Some men brought to him a paralyzed man, lying on a mat. When Jesus saw their faith, he said to the man, “Take heart, son; your sins are forgiven.” (Matthew 9:2)

Jesus turned and saw her. “Take heart, daughter,” he said, “your faith has healed you.” And the woman was healed at that moment. (Matthew (9:22)

If you noticed, the people who came to the Lord were not conscious about whether they had enough faith or not. They were only conscious about the grace of the Lord, and in that process, the Lord saw their faith. As you switch your focus from your problems to the Lord, that is when your faith increases. And the answer on how to switch your focus to the Lord to grow faith is found in Romans:

So then faith comes by hearing, and hearing by the word of God. (Romans 10:17)

A friend once shared with me that we as human beings can only focus on one direction at a time. If we are focusing on our problems, we don’t see God in our situation. If we are focused on God, we cannot be discouraged by the problems around us, just like Peter when he took his eyes off Jesus and looked at the waves (Matthew 14).

For it is by grace you have been saved, through faith—and this is not from yourselves, it is the gift of God— not by works, so that no one can boast. (Ephesians 2:8-9)

As we become more focused on God’s grace (through our relationship, as mentioned in the earlier segment), it is then accounted to us as faith. I do believe that this is what it means by “having faith”. :slight_smile:


<< Apologetics >>

Lastly comes the apologetics factor. The word comes from the greek I believe - apologia, which means ‘to give an answer’.

There is a certain degree of truth in where your father or ministry leader is coming from. That is because God is so infinitely vast, that we are constantly discovering how large his heart for us is. I have my own theory on this, that since we are created in God’s image, if we were to put everyone’s personalities together, we will get just a small portion of what God is, haha.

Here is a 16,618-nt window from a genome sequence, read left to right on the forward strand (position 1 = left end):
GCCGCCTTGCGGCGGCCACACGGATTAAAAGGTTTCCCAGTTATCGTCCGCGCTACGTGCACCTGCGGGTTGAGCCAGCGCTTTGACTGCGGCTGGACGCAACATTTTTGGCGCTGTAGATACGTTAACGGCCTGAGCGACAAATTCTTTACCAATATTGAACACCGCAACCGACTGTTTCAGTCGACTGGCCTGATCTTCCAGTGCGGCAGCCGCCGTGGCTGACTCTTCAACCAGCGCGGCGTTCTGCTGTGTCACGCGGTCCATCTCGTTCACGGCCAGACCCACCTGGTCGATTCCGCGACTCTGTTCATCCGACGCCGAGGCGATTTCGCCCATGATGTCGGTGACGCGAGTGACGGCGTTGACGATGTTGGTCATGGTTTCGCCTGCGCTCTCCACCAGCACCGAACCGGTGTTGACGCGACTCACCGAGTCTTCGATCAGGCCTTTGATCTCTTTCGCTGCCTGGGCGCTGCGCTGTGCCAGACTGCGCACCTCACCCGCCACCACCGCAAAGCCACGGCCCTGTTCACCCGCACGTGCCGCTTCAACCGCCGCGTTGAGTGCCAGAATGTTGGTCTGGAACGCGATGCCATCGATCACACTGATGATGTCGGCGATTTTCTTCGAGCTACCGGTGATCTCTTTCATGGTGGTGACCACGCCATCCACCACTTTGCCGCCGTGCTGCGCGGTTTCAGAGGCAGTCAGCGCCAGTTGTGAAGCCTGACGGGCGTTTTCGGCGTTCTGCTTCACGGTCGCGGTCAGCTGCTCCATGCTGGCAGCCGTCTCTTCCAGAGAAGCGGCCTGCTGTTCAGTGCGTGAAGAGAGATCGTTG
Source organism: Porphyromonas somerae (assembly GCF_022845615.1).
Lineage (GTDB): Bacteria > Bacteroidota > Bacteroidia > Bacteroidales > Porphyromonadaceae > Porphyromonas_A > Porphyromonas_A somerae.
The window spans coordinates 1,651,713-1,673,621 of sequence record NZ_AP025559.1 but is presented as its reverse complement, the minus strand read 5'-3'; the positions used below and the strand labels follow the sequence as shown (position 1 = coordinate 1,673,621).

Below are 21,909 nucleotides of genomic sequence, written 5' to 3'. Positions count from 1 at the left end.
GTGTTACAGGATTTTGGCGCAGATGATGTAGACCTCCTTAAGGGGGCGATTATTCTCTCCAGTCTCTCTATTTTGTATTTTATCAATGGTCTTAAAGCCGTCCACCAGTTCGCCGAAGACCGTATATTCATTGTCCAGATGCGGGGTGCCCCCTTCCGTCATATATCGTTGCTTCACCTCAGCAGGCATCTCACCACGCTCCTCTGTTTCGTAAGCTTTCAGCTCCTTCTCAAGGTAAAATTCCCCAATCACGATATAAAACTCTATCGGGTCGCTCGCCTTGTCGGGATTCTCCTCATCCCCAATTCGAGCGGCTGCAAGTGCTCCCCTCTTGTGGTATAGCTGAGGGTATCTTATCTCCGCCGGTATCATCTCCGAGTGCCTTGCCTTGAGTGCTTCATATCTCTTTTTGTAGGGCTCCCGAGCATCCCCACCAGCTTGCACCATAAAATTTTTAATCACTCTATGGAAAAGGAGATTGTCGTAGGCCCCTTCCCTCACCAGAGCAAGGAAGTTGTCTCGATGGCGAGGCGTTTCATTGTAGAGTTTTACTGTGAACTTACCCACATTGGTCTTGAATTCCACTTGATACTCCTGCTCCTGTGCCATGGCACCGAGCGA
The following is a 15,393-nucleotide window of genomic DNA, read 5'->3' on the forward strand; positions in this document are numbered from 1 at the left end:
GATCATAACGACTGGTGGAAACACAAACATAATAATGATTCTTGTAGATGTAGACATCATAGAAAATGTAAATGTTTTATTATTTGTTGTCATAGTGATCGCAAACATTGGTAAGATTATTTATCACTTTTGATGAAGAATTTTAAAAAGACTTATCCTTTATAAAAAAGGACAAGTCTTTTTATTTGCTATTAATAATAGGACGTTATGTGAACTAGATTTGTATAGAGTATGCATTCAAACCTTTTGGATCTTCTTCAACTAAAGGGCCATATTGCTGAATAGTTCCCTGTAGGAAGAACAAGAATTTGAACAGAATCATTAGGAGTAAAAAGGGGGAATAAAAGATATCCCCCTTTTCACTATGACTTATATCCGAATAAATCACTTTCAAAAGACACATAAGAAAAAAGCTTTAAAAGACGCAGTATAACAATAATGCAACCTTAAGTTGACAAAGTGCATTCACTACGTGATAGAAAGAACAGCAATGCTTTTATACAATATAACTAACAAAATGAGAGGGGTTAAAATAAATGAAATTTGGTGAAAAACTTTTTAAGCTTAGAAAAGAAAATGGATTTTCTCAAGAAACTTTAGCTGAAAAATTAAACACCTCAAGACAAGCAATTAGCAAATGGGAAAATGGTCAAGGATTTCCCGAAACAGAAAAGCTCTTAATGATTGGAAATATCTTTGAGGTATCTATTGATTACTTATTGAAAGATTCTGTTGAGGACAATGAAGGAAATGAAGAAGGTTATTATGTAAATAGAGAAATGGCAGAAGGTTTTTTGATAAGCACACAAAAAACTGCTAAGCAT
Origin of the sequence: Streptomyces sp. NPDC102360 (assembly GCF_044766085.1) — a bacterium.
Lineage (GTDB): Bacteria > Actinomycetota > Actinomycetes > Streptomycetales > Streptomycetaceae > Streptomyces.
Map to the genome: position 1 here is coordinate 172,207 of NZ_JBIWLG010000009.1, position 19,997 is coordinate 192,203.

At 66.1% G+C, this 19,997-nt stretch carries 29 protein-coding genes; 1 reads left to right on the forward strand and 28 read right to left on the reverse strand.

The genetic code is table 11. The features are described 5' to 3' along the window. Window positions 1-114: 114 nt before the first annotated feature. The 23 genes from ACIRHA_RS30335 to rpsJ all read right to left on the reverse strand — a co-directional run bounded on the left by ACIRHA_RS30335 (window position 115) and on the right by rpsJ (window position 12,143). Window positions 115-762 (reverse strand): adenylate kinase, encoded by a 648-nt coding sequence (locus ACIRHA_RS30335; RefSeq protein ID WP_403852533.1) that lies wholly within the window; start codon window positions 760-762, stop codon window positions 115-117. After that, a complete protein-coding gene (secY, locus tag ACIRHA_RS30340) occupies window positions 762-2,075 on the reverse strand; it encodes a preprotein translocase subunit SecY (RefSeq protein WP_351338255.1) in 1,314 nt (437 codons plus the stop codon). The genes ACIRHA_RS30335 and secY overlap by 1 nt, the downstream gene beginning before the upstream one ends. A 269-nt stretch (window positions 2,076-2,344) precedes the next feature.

Also, just based on my own experience, apologetics is more for myself, rather than the need of the scripture to defend itself. God is His own defender, and there isn’t really a need for us to defend the gospel. I don’t think it is wrong to explore apologetics to get the answers that you need to know.

However, I won’t rely on it entirely because there is the aspect of relationship as well. You can explore all the logic in the world, but never ever have a relationship with the person that you understand so much about. Just think about bibliographies of historical figures that you have been taught in school or read about. I won’t deny its benefits, but like what @SeanO shared, it is more of a supplement to your relationship with the Lord.


I hope that helps shed some light into the struggle that you have. I’d encourage you not to be too worried about your faith / the apologetics aspect of your walk with Christ. After all, I don’t think you do that in your worldly relationships with your family / friends (e.g. I’m worried that I don’t have enough faith in my Mom to cook dinner for me.) because it doesn’t sound too appropriate. I believe that the same goes when it comes to our relationship with our heavenly Father too. Though a minor disclaimer that this is not to say that it is wrong to ask questions too.